Foot drop also known as drop foot, is a sign of an underlying muscular, neurological or anatomical condition, where you are unable to lift the front part of your foot, resulting in foot dragging. To avoid dragging your foot, you may lift your knee higher than usual as if you were climbing stairs or swing your leg in a wide arc, causing you to slap your foot on the ground every time you step forward. Foot drop may also produce numbness. It can affect one or both feet and may be temporary or permanent.
Foot drop is caused by weakness or paralysis of the muscles of the foot. Damage or compression of the nerve that supplies the foot muscles, or diseases of the muscles or nerves (muscular dystrophy and polio), brain or spinal cord (stroke and multiple sclerosis) may lead to foot drop.
Diagnosis is usually made by a physical examination for numbness and abnormal gait. Imaging studies may be ordered to identify any anatomic abnormalities such as overgrowths of bone or tumors that may be compressing the nerve. Nerve tests including electromyography and nerve conduction studies may be performed to examine the affected nerve and locate the area of damage.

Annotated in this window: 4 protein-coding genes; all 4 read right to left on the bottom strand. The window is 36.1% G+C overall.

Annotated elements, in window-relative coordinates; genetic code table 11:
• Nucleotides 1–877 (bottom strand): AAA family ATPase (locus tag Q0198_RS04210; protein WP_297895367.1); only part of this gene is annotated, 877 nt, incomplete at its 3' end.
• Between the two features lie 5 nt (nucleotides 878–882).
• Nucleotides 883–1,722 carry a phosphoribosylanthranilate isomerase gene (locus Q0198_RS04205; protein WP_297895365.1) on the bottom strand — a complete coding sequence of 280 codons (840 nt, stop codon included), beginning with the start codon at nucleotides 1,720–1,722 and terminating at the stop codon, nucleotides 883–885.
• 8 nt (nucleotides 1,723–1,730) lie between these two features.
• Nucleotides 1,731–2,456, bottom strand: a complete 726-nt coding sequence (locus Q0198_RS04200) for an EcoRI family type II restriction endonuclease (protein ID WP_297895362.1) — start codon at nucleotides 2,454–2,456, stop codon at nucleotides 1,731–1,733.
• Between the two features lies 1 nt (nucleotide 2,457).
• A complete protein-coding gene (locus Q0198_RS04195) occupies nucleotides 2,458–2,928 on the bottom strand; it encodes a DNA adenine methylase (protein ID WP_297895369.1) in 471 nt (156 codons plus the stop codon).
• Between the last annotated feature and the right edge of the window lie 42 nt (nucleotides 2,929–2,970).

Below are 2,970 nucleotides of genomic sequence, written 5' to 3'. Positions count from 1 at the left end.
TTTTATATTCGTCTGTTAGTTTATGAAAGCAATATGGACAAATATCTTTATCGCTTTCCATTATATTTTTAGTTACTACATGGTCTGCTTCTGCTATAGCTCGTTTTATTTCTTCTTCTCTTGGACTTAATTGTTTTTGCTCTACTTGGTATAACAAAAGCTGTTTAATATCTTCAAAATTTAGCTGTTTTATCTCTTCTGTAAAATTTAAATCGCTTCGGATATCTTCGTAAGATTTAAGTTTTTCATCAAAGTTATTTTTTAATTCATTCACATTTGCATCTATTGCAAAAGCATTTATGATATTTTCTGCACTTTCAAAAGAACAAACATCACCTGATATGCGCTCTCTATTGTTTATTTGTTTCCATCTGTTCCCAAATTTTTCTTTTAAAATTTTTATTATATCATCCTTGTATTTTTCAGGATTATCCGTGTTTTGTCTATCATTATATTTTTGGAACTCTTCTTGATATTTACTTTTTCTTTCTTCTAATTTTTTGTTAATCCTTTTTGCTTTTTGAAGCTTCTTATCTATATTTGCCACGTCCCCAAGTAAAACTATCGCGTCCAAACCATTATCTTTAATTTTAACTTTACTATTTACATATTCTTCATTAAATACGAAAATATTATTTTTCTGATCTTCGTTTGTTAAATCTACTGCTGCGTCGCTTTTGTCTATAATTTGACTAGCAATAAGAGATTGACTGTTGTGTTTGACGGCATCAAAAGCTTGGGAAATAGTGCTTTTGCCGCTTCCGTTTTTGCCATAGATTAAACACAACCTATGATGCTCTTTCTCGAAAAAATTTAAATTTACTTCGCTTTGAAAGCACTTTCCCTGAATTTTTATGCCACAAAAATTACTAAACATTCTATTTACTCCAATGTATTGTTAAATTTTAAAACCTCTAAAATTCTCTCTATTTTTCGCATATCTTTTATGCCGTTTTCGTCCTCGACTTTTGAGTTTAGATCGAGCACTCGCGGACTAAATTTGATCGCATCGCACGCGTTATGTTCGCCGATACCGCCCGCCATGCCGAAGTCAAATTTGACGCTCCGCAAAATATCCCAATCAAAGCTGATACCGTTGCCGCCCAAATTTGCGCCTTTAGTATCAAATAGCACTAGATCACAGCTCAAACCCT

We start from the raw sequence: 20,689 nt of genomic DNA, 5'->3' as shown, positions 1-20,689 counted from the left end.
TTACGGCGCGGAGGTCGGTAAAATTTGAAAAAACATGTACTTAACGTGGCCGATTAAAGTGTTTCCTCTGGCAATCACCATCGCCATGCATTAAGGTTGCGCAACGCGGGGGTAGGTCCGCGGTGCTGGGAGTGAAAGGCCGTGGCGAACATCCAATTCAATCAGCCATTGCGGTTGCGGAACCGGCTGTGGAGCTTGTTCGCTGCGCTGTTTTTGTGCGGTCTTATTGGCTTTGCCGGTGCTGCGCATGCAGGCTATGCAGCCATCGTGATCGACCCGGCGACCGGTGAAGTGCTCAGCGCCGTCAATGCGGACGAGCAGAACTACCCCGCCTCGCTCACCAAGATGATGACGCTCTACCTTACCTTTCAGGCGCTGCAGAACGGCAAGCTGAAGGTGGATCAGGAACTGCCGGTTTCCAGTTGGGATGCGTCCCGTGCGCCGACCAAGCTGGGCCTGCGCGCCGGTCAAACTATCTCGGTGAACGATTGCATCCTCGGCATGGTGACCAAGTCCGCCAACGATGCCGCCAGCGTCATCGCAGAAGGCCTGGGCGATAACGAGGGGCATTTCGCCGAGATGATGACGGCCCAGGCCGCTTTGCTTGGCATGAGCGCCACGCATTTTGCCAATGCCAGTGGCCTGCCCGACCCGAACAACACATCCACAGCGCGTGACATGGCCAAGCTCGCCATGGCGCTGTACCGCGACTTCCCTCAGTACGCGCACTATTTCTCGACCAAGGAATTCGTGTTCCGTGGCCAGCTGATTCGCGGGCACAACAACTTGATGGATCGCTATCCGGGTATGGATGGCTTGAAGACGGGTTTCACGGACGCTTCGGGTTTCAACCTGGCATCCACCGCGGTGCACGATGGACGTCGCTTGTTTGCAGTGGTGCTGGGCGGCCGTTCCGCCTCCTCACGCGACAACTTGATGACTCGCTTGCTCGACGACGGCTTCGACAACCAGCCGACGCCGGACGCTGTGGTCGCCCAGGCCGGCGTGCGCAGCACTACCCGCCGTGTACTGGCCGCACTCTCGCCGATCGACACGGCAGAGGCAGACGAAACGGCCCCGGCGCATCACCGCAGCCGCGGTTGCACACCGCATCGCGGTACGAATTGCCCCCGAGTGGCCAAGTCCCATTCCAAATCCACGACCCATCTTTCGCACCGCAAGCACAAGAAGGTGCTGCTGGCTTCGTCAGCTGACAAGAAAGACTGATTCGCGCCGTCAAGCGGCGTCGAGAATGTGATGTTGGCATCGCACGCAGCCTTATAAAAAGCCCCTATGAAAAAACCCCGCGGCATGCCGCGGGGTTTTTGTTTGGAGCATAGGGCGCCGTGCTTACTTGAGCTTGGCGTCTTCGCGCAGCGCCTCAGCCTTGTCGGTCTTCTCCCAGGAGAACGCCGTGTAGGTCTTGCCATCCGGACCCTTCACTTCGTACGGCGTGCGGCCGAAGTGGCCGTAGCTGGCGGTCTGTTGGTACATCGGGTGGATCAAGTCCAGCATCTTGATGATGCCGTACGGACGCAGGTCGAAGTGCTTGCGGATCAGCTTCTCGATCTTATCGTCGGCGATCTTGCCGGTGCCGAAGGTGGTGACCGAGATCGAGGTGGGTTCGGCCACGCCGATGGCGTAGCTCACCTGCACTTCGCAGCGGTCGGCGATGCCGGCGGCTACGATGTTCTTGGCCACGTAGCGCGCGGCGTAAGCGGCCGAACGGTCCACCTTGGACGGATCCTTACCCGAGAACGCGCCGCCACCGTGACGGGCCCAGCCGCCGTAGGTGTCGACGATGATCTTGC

Treatment depends on the underlying cause. Your doctor may suggest orthotics such as braces (AFO), splints and shoe inserts. Physical therapy may be ordered to strengthen the foot muscles, and improve range of motion and gait. Nerve stimulation may also be recommended. Your doctor may suggest surgery to repair the decompressed or damaged nerve. Successful identification and treatment of the underlying cause is essential to determine if the foot drop can improve. Chances of recovery are better with early intervention. Tendon transfers are an option for some patient who do not tolerate bracing, but are only done when the foot drop is permanent.